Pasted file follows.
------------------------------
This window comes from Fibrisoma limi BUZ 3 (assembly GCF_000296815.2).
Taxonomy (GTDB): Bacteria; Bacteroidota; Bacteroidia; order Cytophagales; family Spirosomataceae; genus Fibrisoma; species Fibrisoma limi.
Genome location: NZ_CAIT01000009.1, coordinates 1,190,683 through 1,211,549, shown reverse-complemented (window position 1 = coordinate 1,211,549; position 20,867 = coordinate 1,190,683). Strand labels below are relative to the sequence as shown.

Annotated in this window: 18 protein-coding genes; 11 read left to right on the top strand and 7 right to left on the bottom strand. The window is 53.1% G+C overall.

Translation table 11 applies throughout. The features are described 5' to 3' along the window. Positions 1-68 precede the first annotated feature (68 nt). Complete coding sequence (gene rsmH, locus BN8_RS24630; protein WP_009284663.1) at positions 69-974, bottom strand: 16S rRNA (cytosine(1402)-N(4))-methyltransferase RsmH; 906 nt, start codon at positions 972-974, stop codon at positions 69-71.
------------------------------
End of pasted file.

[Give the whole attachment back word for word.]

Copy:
This window comes from Fibrisoma limi BUZ 3 (assembly GCF_000296815.2).
Taxonomy (GTDB): Bacteria; Bacteroidota; Bacteroidia; order Cytophagales; family Spirosomataceae; genus Fibrisoma; species Fibrisoma limi.
Genome location: NZ_CAIT01000009.1, coordinates 1,190,683 through 1,211,549, shown reverse-complemented (window position 1 = coordinate 1,211,549; position 20,867 = coordinate 1,190,683). Strand labels below are relative to the sequence as shown.

Annotated in this window: 18 protein-coding genes; 11 read left to right on the top strand and 7 right to left on the bottom strand. The window is 53.1% G+C overall.

Translation table 11 applies throughout. The features are described 5' to 3' along the window. Positions 1-68 precede the first annotated feature (68 nt). Complete coding sequence (gene rsmH, locus BN8_RS24630; protein WP_009284663.1) at positions 69-974, bottom strand: 16S rRNA (cytosine(1402)-N(4))-methyltransferase RsmH; 906 nt, start codon at positions 972-974, stop codon at positions 69-71.